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Beware of La Niña: Using AI and Analytics To Prepare for Disruptions

The National Weather Service forecasts increased hurricane activity, emphasizing the importance of predictive risk management strategies to mitigate potential disruptions to business operations.

ITPro Today

April 4, 2024

4 Min Read
view of tropical hurricane eye from space

From wildfires and hurricanes to atmospheric rivers and winter storms, recent years have brought an abundance of extreme weather events and put climate at the forefront of the American consciousness. Between the “Great Texas Freeze” and the Canadian wildfires that turned the northeastern US sky an apocalyptic orange, people across the country struggle every year to prepare for the next unexpected weather-related crisis.

In February, the National Weather Service announced a La Niña watch, indicating that this fall could bring more hurricane activity than normal as El Niño weakens and ocean temperatures cool. With the current El Niño driving unusually high temperatures in the Atlantic Ocean, the climate cycle could lead to a very active hurricane season.

A potential La Niña season could wreak havoc on Hurricane Alley, the area across the Atlantic stretching from the Gulf Coast to northern Africa where many hurricanes form, with cascading weather effects rippling across the world. Although the watch issued by the National Weather Services serves as more of a potential warning, weather patterns are affected by a variety of factors, and La Niña is just one player. It’s never a bad thing to prepare for the worst and hope for the best.

Natural disasters can be detrimental to business – fortunately, technology can help.

Related:Why AI and BCDR Are a Natural Fit

With the threat of potential disruptions in operations and supply chains, enterprises should adopt predictive risk management strategies to get ahead. AI in particular is a helpful tool for analyzing a company’s assets, predicting when spare parts or maintenance will be needed, preemptively purchasing supplies, and scheduling fixes as the odds of severe disruptions increase.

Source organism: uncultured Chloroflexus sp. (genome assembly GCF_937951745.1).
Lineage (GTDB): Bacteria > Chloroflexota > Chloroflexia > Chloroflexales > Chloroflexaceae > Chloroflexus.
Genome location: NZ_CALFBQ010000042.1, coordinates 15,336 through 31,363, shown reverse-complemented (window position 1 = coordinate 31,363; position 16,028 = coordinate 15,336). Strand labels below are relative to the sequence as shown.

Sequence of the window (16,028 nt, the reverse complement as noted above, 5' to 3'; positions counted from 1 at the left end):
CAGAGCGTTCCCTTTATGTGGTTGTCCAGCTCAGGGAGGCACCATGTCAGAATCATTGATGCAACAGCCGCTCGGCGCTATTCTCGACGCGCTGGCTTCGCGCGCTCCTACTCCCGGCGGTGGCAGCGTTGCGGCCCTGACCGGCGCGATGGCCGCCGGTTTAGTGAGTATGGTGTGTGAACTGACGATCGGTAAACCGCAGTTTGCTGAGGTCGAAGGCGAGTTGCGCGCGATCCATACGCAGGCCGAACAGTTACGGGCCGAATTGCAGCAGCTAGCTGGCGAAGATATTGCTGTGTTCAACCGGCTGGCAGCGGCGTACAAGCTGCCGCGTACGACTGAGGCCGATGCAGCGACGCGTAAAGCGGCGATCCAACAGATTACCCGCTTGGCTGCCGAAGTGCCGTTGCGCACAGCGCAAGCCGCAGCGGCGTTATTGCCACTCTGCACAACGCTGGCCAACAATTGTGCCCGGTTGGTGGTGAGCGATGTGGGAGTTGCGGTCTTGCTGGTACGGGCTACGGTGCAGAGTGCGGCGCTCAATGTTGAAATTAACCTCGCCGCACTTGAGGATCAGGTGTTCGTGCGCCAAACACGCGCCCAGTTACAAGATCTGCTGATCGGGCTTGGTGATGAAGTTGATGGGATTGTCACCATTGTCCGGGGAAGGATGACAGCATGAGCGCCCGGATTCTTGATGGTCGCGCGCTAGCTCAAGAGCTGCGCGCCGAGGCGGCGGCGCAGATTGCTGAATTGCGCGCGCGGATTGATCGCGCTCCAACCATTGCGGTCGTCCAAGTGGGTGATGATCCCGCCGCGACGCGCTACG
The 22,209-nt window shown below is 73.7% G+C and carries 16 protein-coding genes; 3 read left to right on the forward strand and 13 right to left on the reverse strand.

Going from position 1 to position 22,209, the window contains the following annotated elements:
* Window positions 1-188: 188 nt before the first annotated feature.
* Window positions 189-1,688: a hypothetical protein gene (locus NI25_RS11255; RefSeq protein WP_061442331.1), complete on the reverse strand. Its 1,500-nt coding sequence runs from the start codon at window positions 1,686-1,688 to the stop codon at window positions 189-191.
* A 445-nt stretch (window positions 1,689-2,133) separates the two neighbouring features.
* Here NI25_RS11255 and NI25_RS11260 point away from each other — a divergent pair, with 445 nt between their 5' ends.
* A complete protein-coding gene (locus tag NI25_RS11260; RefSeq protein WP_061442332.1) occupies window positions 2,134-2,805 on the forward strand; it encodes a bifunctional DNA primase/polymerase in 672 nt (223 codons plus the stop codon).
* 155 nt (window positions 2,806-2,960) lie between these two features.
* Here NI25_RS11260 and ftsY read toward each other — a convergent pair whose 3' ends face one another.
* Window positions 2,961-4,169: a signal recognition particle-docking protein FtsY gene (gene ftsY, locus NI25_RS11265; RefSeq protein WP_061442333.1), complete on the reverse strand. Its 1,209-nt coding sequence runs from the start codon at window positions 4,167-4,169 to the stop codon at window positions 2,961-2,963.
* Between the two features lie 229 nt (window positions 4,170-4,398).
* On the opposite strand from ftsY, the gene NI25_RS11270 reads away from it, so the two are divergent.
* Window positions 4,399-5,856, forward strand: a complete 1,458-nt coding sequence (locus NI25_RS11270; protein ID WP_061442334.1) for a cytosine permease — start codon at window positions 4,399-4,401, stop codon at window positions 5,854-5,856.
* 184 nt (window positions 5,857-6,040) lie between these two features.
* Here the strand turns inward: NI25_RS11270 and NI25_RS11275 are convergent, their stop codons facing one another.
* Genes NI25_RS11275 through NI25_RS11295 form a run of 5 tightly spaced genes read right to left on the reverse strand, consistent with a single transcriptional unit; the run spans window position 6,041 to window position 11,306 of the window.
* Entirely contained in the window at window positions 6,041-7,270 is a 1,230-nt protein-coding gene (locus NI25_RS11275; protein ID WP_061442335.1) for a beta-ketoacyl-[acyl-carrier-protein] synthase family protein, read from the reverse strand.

Optimizing the Supply Chain

Supply chains are centered around getting the right materials to the right place at the right time. For the past few years, as supply issues abounded and it felt like something new happened to disrupt the supply chain every month, companies put a greater emphasis on increasing their storage to ensure they had enough supply to meet demand. More recently, companies have returned to just-in-time inventory, trusting that the supply chain will be able to meet their demand in a quicker time frame. Not too much, not too little.

The good news is that algorithms for demand planning in supply chain management are getting more sophisticated, with the ability to take into account weather forecasts and historical demand data for more accurate planning. For example, seasonal patterns are a prime factor for supply planning. Say you’re selling propane tanks, you already know that holidays like Memorial Day and the Fourth of July are big days for grilling and backyard barbeques. If your planning algorithm has weather data, you can also tell where it’s going to be sunny on important days, where it might storm and reduce demand, and what supply lines will be affected to plan your operations more efficiently.

The addition of this kind of criteria can – and should – impact the movement of supply from one step to another. Predictive risk management is becoming more essential to business operations, as AI and analytics have enabled more accurate forecasting and can be a big difference-maker for companies looking to minimize any potential disruptions brought on by extreme weather events.

Optimizing Enterprise Asset Management

Another area where AI is making waves in enterprise technology is predictive maintenance, which helps lower maintenance costs and keep unplanned downtime at a minimum. The same weather data used for supply chain planning can also be used to pre-empt potential disruptions in field equipment or on the manufacturing floor based on a mix of historical maintenance information and IoT sensor data.

Past maintenance requests reveal a lot about an issue, including what supplies are needed to address a specific problem and which technician is best at fixing the issue. AI can be used to monitor real-time data on the state of the equipment and initiate a maintenance request if there are any anomalies. It can also tell if, for example, there’s a storm on the way and a piece of equipment is at risk of failure, or if there’s a low supply of a crucial tool needed for business operations.

We don’t often get warnings about potential disruptions, which span boats getting stuck in narrow canals and blocking international trade lines to flash floods, so this season is a rare opportunity to make sure enterprises are prepared for an uncertain future. Hurricane season, as with any other natural disaster, isn’t to be taken lightly. Now is the best time to evaluate your enterprise asset management and supply chain planning strategies and get ahead of those rainy days.

Kevin Miller is the chief technology officer of IFS in North America.

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